The Worcester telegram reports that the Southbridge group calling itself “We The People” has obtained the required number of certified signatures to have its plan to return to a selectmen/town meeting form of government placed on the June ballot.
Town Clerk Madaline Daoust said that of the 705 signatures turned in, 587 had been certified. That was 18 more than the 569 required as mandated by the Town Charter. The charter sets the threshold as 5% of the registered voters at the time of last regular town election.
Ms. Daoust said she had not yet forwarded the initiative to the town manager's office because she is waiting to hear from legal counsel to determine if the initiative would be binding or non-binding.
I have ventured the opinion that, as a result of the precedent set in the handling of last year’s amendments to the Town Charter, the petition as written would be binding. I have learned through experience, however, that the law becomes malleable when it conflicts with political interest and expediency.
The only thing that I find remotely attractive in the proposal is the establishment of a Finance Committee. However, as Councilor Moriarty recently observed, there used to be such a committee under the current town council structure. There is no reason that could not be brought back without the wholesale chaos that would result from Mr. Marino’s 40-year crusade.
In all other respects the plan amounts to little more than the shuffling of deck chairs on the Titanic.
The fundamental process of decision-making would not be altered. Instead of a nine member council there would be a five member Board of Selectmen. Instead of a Town Manager there would be a Town Administrator. Big changes.
The town administrator would have to move to town. Again, that could be done under the current structure.
Department heads would be appointed by the selectmen instead of the town manager. Well, that will certainly take the politics out of it.
There would be a reduction in the number of people available to populate subcommittees to refine various proposals. Things are far more complex today than they were in 1974. This would require longer Board meetings, or more unelected members of subcommittees or even less vetting of issues than is currently the case.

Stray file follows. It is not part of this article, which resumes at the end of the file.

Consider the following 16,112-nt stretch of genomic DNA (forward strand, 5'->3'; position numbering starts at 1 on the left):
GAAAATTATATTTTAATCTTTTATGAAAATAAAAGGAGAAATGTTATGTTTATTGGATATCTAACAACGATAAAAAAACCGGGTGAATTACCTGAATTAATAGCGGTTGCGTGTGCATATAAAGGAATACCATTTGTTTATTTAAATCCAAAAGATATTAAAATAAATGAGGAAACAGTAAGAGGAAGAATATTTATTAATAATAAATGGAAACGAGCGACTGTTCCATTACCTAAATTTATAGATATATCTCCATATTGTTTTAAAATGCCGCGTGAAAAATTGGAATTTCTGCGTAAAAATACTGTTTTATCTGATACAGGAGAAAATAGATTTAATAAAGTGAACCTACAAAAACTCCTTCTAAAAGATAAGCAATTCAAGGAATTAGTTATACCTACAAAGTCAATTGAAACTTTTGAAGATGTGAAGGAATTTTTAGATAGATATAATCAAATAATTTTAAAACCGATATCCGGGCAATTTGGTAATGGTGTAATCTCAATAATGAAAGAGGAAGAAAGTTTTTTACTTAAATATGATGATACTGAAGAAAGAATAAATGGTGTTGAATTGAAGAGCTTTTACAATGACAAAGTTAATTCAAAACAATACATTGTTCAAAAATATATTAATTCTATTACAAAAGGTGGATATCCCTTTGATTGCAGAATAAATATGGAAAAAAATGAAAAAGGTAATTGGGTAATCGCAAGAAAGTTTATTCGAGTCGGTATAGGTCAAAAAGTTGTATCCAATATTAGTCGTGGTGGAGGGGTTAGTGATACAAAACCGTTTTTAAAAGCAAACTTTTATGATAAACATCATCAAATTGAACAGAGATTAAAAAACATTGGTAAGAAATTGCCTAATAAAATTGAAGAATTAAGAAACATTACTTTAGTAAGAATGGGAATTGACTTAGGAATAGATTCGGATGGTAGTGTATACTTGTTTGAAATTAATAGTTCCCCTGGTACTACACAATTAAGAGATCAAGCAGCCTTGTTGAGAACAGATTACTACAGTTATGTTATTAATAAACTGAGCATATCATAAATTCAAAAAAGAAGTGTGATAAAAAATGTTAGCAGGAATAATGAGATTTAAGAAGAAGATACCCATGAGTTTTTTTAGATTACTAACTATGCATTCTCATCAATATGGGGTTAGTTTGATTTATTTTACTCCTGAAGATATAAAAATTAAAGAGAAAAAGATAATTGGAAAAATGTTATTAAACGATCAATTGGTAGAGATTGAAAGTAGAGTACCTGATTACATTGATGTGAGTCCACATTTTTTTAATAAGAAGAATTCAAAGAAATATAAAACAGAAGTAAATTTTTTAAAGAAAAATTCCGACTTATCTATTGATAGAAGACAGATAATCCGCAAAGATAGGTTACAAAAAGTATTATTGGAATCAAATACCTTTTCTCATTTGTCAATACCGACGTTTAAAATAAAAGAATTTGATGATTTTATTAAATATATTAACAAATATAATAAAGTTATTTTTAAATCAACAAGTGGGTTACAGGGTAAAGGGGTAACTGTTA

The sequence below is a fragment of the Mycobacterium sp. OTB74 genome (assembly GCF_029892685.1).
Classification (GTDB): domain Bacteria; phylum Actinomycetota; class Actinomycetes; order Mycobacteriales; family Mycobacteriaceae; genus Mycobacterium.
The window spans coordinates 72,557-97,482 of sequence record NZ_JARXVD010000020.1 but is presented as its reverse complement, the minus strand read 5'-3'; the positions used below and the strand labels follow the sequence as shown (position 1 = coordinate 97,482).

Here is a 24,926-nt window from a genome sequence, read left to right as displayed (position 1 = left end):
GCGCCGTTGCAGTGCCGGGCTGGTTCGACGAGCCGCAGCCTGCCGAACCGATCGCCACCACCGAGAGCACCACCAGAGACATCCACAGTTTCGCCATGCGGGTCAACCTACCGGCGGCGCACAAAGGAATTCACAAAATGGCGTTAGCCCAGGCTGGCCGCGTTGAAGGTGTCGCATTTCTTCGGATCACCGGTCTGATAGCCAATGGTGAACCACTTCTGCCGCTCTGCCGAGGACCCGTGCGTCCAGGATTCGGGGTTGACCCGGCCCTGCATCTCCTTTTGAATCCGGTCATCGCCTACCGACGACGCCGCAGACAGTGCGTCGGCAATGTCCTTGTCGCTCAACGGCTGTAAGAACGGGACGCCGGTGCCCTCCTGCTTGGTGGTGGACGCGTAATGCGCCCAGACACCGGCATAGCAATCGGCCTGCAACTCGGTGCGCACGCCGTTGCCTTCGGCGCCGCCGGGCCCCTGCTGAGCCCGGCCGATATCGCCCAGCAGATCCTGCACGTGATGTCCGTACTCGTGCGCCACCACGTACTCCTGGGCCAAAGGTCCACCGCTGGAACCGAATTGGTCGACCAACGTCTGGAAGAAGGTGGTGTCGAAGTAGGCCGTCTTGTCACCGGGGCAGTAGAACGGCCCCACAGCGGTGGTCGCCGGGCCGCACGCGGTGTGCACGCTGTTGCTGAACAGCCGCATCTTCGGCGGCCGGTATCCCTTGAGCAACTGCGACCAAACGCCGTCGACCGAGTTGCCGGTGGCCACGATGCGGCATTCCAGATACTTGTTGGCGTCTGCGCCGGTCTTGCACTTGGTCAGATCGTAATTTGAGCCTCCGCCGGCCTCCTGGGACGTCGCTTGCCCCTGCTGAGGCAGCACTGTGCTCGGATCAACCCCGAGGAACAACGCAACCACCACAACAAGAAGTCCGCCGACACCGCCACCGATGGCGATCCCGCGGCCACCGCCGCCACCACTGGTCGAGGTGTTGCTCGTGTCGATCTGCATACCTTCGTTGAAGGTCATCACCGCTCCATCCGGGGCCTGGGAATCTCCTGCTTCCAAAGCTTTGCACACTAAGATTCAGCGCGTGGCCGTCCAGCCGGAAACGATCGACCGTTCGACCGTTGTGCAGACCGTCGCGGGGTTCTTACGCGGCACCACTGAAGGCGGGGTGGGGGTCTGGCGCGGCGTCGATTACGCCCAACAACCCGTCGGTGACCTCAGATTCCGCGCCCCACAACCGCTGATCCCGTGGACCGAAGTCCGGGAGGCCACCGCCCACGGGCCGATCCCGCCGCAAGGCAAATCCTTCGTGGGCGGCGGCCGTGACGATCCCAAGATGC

Then there’s the overly idealized town meeting. Those of us who were around at the time know that one of the reason’s we changed to the current format was the erratic attendance at these conclaves as well as the tendency to have them stacked by partisans of one issue or another. There’s a big difference between Athenian Democracy and mob rule.
In the past I have repeatedly advocated for a strong mayor form of government. This would be a change that would actually alter the political dynamics.
Rather than repeat myself on the subject, I will refer you to a current article in Go Local Worcester titled “Paul Giorgio: Augustus is Out, Put a Mayor In”. Paul Giorgio is a longtime Democratic Party Activist who has worked on numerous campaigns. He was a Lead Advance Person for President Clinton & Vice President Gore. He was Deputy Director of Special Events for President Clinton’s first Inauguration. He has been elected a delegate to numerous Democratic National Conventions and recently served as one of President Obama’s representatives on the Platform Committee. In 2013 he was chosen as a Presidential Elector. He is the President of Pagio, Inc., publishers of Pulse Magazine, Vitality Magazine and Worcester Medicine.
His arguments echo those I have been making for the last fifteen years.
The mayor form of government is not appropriate only for large cities. Greenfield, which was recently cited as a template for Southbridge economic development in a presentation by Concord Square Development, has a mayor with a population of about 18,000.
Whatever form of government we have, however, is ultimately only a secondary – or even tertiary – factor.
The real factor is the people who occupy the seats of power. To paraphrase Shakespeare, "The fault, dear Joe, lies not in our organization chart but in our elected."